A Group Of Black Entrepreneurs Are Turning What Was Once Black Wall Street Into A Tech Hub

A Group Of Black Entrepreneurs Are Turning What Was Once Black Wall Street Into A Tech Hub

A group of Black entrepreneurs is turning Tulsa, Oklahoma, the site of the Tulsa Race Massacre into a technology hub for digital creators and developers.

According to ABC News, digital founders based in Tulsa have a pipeline of fresh and diverse technology talent, a quality support system, and a cost-of-living that is a fraction of what it costs to live in New York City to the Bay Area in California.

Those involved in the effort were not alive when the original Black Wall Street was burned to the ground, but they feel a sense of duty in rebuilding it.

“The Tulsa Race Massacre isn’t a footnote in a history book for us. We live with it every day and the thought of what Greenwood was and what it could have been,” massacre survivor and World War II veteran Hughes Van Ellis told lawmakers last year.

Here are some of the tech entrepreneurs that are changing the narrative about Black Wall Street.

Chandler Malone, CEO, Bootup

Chandler Malone is the CEO of Bootup (Image: Jordan McNear, creative producer of ACT House)

Malone, who has lived in Tulsa since 2019 launched Bootup late last year. The website and app help companies fill their talent pipeline gaps with non-traditionally trained talent. Malone told ABC he has placed more than 320 people in their first tech jobs since starting Bootup.

“The racial wealth gap has not gotten any better,” Malone said. “And there’s really no industry where someone can start a company, and have a multi-billion dollar business in just a couple years outside of tech.”

Edna Martinson, Co-Founder, Boddle

Edna Martinson is the co-founder of Boddle (Image: Jordan McNear, creative producer of ACT House)

It’s no secret the COVID-19 pandemic affected the education of millions of Black children across the country. Martinson is trying to get Black students back on track with Boddle, an educational gaming platform that addresses educational gaps in elementary classrooms.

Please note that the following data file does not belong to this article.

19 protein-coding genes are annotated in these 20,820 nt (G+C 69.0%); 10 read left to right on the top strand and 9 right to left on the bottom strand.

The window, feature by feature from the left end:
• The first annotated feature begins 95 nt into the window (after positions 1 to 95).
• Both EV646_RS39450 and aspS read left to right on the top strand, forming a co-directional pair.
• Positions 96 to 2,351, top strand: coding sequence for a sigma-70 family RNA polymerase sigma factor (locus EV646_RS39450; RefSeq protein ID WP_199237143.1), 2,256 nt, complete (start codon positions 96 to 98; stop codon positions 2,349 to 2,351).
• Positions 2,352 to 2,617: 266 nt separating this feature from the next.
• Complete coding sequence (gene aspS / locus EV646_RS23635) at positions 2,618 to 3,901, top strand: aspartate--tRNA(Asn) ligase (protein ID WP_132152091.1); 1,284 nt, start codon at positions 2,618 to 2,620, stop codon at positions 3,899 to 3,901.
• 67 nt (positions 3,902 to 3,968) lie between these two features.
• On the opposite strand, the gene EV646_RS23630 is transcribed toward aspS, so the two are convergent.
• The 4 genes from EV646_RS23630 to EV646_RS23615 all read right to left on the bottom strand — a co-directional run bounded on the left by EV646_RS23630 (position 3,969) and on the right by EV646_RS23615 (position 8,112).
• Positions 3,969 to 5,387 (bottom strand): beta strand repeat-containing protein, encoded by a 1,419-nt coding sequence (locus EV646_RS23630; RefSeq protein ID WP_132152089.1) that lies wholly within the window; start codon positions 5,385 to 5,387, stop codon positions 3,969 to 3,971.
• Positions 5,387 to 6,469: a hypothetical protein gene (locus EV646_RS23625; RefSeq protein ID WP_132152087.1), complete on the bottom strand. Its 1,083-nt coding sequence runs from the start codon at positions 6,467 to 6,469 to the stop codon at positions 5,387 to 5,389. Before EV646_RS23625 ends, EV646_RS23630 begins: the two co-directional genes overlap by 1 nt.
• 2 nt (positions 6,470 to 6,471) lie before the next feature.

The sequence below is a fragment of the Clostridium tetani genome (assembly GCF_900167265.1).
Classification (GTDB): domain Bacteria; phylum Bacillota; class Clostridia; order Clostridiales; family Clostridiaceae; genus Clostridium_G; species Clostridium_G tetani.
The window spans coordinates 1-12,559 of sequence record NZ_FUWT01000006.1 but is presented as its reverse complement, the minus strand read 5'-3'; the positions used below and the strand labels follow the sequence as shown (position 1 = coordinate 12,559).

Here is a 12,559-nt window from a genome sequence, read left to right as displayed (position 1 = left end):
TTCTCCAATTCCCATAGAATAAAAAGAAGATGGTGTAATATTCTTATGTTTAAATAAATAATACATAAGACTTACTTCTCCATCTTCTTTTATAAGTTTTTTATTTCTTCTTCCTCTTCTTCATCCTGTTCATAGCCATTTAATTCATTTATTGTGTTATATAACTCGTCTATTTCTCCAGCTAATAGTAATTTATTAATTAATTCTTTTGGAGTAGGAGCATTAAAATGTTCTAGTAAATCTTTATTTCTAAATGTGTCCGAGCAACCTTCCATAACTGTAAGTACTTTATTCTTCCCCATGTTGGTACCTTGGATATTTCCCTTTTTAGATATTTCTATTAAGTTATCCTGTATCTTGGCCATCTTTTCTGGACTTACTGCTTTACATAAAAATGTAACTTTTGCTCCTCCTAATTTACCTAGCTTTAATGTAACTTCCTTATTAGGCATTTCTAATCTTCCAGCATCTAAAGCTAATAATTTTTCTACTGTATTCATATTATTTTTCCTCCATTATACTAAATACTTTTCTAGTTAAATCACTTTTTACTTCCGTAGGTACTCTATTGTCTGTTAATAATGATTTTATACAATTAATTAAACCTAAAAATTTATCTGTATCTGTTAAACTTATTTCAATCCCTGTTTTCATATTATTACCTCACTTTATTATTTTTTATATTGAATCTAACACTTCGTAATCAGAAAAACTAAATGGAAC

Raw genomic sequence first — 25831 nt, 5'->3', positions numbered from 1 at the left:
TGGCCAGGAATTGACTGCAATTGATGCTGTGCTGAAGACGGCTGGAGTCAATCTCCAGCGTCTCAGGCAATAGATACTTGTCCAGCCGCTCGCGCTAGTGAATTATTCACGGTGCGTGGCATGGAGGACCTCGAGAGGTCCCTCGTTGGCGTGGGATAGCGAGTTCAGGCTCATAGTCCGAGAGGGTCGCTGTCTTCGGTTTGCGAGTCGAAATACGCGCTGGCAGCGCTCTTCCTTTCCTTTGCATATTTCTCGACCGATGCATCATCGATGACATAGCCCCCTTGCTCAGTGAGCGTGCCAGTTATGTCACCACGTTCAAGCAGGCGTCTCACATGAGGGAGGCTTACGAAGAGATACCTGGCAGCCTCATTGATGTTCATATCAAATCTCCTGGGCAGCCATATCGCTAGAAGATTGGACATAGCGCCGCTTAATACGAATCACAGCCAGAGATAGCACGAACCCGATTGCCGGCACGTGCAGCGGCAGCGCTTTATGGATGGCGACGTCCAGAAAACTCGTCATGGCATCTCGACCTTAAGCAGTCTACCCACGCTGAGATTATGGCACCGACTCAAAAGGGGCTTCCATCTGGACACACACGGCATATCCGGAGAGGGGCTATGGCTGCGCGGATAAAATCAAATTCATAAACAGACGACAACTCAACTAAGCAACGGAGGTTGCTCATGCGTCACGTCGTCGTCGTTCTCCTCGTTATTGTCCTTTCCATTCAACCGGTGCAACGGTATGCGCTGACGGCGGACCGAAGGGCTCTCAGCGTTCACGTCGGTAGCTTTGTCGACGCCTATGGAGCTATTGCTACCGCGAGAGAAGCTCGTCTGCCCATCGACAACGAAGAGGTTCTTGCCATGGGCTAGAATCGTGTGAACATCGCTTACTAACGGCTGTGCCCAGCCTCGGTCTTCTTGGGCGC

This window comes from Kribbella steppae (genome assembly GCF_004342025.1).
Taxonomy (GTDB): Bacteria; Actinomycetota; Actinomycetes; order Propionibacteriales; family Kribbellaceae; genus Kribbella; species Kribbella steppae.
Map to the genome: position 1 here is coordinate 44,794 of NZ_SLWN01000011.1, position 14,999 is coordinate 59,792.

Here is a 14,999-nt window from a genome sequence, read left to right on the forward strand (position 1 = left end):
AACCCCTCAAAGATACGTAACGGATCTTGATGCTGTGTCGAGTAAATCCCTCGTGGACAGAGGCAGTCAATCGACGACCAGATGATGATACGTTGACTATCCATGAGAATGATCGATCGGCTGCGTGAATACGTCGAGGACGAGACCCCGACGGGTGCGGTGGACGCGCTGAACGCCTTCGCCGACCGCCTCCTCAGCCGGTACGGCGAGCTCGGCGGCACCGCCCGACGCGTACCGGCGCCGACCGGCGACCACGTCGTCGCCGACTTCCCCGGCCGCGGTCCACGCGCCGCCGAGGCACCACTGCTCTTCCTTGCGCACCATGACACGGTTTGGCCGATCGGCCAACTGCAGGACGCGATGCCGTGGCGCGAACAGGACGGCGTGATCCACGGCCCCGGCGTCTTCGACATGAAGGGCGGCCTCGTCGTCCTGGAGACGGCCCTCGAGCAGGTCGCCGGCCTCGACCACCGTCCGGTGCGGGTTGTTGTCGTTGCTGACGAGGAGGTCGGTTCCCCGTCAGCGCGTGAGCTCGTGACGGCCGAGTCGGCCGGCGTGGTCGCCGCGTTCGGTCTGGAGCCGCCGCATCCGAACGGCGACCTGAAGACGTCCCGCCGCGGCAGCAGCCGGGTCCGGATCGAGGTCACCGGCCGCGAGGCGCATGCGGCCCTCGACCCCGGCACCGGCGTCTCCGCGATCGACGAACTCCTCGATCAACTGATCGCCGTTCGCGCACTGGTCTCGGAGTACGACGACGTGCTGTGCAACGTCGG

Martinson moved to Tulsa in August 2020 saying she was inspired by the people she met during visits to the city and was fascinated by not only Tulsa’s history but the rebuild that is currently happening.

Chantelle Lott, CEO, Bounceless

Chantelle Lott is the CEO of Bounceless (Image: Jordan McNear, creative producer of ACT House)

Lott has lived in Tulsa for two decades and her company created patented activewear and sports bras for fuller busted women, who she believes are often ignored by the activewear community.

The activewear founder added that rebuilding the Greenwood Community in Tulsa was a passion of her’s since she moved to the city. She also feels Black representation in tech is crucial for young black boys and girls.

Chris Davis, founder and CEO, Fansub

Chris Davis is the founder and CEO of FanSub (Image: Jordan McNear, creative producer of ACT House)

Davis played football at Duke University for four years before co-founding FanSub, a platform allowing fans to interact with creators, entertainers, and athletes with fans through live streams, marketing campaigns, and other high-tech avenues.

The former football player and his partner Cameron Williams and Michael Lombardi were looking for a network to help them grow the business when they found out about the Tulsa Accelerator Startup Program.

Other successful startups in the Tulsa area Include Bodify CEO Carlanda McKinney; Fresh Fabrics Founder Ambrose Midget and Cadenzo founders  Marc LaManque, Troy Smith, Andres Gonzalez.